Mayor Rahm Emanuel is pushing back against the Chicago's powerful teachers union as the city's budget crisis deepens — something that most Democratic mayors have avoided to keep from upsetting their labor supporters.
After facing off against a historic teachers strike last August, Emanuel and the city's appointed Board of Education in May made the biggest teacher cuts in school district history, laying off some 3,000 school workers — about 7 percent of the total teacher workforce — and closing 50 schools, mostly elementaries, about 10 percent of the citywide total.
Emanuel's tough predicament was inherited from the previous administration of longtime Democratic Mayor Richard Daley, which left him little choice but to make drastic changes.
Shaving Chicago's mounting deficit was crucial, says Heartland Institute economic analyst Steve Stanek, adding that Emanuel, a former White House chief of staff under President Barack Obama and former Democratic congressman, has been firm against pressure from the unions.
"I'm sure the mayor doesn't want to do a lot of these things but he's had to face reality," Stanek told Newsmax. "He has taken stands against these unions and dealt with budget problems in a more honest way than Mayor Daley did... I think he came to the city as mayor, took a look at his budget, and thought, 'Holy smokes, this is a giant mess.'"
Union officials, not surprisingly, are furious and continue to mount strong protests, urging members to contact the mayor and ask that he stop the cuts. In May, union officials sued the city. A Cook County judge denied a motion last month to halt some school closures.
So when school opens Aug. 26, classes likely will be larger and some students will be attending schools farther from home.
The reason for the bold cutbacks is the $1 billion deficit facing Chicago Public Schools. About 40 percent of the that shortfall is pension obligations.
Stanek noted that Moody's Investor Service had downgraded the school district's debt rating this year by three levels, with harsh language in its forecast, and that funding for employee pensions was expected to rise from $476 million to more than $1.2 billion in the next couple of years.
"That sort of downgrade is unprecedented," Stanek said. "And it sends a message that Chicago has some serious financial problems that are likely to get worse."
But union officials say that retired teachers who contributed to pensions over a career and receive no Social Security payments should not be blamed for the lack of pension reform when the district didn't meet its payment obligations.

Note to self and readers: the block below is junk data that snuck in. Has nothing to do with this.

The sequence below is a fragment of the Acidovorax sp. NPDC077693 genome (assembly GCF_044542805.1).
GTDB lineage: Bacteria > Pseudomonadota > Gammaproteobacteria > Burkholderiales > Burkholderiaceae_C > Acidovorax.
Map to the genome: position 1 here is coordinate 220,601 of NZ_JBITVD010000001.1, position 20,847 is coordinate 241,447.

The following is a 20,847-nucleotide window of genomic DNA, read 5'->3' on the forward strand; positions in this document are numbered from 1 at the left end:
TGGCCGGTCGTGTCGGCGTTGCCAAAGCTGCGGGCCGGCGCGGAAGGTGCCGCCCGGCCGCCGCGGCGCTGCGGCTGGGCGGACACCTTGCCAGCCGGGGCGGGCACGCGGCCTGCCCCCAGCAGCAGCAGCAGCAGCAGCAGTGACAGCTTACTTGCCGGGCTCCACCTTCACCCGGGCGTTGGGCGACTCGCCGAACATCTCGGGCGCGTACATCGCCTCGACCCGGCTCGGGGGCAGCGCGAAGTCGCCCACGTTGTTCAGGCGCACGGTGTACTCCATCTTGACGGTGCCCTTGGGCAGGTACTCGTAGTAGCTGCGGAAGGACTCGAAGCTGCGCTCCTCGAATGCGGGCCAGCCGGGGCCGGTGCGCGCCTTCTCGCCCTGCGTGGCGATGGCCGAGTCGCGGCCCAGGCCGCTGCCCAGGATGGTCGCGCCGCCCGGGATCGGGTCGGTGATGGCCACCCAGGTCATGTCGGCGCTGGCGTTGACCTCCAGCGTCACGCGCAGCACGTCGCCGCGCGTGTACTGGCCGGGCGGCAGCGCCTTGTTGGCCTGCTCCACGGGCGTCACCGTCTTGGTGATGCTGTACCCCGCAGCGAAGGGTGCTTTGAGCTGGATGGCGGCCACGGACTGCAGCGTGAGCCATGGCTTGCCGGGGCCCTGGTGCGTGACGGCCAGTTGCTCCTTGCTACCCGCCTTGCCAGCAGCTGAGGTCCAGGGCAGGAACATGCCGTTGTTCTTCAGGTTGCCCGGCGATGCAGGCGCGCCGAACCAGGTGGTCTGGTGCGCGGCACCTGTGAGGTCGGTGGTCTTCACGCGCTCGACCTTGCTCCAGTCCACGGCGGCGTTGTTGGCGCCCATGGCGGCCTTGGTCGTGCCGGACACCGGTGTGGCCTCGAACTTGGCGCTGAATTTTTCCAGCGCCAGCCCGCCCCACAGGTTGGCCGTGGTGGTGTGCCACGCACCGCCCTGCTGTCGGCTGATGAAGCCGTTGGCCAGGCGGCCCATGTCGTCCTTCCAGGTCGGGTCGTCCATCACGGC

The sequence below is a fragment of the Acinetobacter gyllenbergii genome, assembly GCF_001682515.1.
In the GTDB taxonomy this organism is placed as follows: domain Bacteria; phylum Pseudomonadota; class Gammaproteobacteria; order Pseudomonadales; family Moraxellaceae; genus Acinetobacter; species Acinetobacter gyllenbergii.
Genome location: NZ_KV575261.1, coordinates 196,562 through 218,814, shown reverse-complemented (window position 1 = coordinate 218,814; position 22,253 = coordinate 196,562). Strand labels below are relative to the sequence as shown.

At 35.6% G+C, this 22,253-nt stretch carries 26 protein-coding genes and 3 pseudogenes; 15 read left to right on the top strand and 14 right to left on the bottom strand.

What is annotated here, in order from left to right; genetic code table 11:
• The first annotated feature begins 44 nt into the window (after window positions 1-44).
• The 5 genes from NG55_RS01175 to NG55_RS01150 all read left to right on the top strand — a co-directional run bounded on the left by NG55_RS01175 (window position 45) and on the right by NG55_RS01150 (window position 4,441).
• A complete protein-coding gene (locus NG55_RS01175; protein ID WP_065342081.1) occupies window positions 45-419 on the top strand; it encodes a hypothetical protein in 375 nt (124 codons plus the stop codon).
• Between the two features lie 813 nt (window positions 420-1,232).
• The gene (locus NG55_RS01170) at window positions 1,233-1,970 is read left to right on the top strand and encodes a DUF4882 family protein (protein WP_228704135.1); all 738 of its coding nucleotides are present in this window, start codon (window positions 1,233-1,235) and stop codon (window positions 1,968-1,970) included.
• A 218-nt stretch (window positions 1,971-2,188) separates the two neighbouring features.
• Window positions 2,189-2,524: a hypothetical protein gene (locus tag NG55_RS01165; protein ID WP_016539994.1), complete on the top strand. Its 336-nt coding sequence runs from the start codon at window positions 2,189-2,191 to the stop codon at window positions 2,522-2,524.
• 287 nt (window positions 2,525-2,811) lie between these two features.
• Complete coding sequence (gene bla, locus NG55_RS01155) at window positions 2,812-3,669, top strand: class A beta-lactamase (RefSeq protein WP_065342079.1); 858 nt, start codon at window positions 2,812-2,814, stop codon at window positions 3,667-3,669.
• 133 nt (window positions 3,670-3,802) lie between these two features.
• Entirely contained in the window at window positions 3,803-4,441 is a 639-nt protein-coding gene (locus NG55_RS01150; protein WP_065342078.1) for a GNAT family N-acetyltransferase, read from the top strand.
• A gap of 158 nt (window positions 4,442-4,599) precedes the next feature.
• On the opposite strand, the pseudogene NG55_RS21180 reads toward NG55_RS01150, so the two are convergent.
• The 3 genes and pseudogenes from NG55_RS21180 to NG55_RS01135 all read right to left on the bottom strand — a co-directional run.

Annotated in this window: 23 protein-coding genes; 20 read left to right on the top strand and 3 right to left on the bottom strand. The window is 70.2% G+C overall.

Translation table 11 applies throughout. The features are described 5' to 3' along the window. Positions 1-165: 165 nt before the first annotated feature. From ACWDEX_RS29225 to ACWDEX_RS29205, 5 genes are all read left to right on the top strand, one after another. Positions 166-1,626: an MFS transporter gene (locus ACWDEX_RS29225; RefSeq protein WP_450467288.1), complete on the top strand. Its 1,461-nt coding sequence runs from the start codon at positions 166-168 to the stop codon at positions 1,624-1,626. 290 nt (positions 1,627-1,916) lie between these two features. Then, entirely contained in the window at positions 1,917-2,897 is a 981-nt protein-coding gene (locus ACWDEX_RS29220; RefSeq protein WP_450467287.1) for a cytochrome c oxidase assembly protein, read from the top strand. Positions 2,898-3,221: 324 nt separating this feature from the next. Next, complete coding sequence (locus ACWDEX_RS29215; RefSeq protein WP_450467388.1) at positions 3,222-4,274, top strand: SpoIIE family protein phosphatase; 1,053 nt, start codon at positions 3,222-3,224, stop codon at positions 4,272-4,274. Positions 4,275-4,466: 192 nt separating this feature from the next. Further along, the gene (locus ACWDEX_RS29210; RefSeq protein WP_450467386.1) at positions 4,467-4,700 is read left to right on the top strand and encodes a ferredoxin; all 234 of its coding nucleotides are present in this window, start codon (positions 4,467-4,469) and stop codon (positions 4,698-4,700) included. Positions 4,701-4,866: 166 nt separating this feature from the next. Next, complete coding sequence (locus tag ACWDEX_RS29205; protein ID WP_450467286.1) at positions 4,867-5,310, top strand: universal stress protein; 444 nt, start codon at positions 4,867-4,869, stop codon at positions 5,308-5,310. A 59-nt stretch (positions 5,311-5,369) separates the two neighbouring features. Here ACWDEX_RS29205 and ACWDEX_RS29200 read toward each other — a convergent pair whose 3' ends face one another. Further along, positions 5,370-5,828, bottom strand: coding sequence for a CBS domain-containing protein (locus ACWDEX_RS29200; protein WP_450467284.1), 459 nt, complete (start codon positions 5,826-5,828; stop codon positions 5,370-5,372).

Chicago teachers do not contribute to Social Security or get benefits. Instead, they contribute 9 percent of their salary toward retirement. By comparison, Social Security benefits are based upon a 6 percent contribution.
"We resist the urge on the part of the administration of this city to blame teachers and to blame our pensions for the crisis," Chicago Teachers Union Vice President Jesse Sharkey told WBEZ. "Blaming retired teachers who make an average of $40,000 a year for their retirement, who get no Social Security, who never missed a payment — while the city itself didn't put any money into the fund for 10 years, who have had a massive pension holiday for three years — we think that's hypocrisy."
Even as the school district blamed the problem on the lack of pension reform by the state legislature, union members charged that the mayor was taking public dollars from schools and moving toward a goal of more privatization of education, including investment in charter schools and the hiring of more educators from the Teach for America program.
Teach for America provides teachers who don't hold traditional education degrees with positions in underperforming schools or in economically challenged areas. Chicago Public Schools spends about $1.6 million a year on the program, which pays for 570 new and second-year teachers.
School officials said they recognize that the reforms are upsetting to families and teachers, but that it's underutilized schools being closed.
Joy Pullmann, an education research fellow at Chicago's Heartland Institute, said fears are overblown about possible violent turf battles between rival gangs when students are reassigned to new schools
"There were schools in Chicago that were sitting empty," Pullmann told Newsmax. "I think it's inappropriate to say we should keep 30 kids in a 300-student school simply because some think there will be gang problems."
But violence in Chicago, which has impacted its youth significantly in recent years, remains a huge concern. Since 2008, more than 530 city youth have been killed.
Academic achievement has been dismal, but there is a bit of good news.
In May, the school system CEO touted a rising graduation rate, which had increased 2 percent over last year and was up 19 percentage points from more than a decade ago, rising from a low of 44 percent in 2003. The projected 63 percent still far below the national average of 78 percent.
Chicago-based political and business strategist Kyle Hillman believes Emanuel will not be hurt politically even as the union outcry continues, calling him "a shoo-in" for re-election, with a council that rubber stamps his initiatives.
"These massive changes are all part of his strategic policy that he feels will reform public education in Chicago. Unlike his predecessor, who would have taken a more measured long-term approach, this mayor prefers larger, sweeping changes," Hillman said.
Pullman, of the Heartland Institute, offered some advice to the mayor to help keep the school district afloat.
"I would suggest to him, given how dire the circumstances, he should be a pretty strict bargainer with the unions. The finances there are just absolutely dire. They are just a few years out of becoming the next Detroit."
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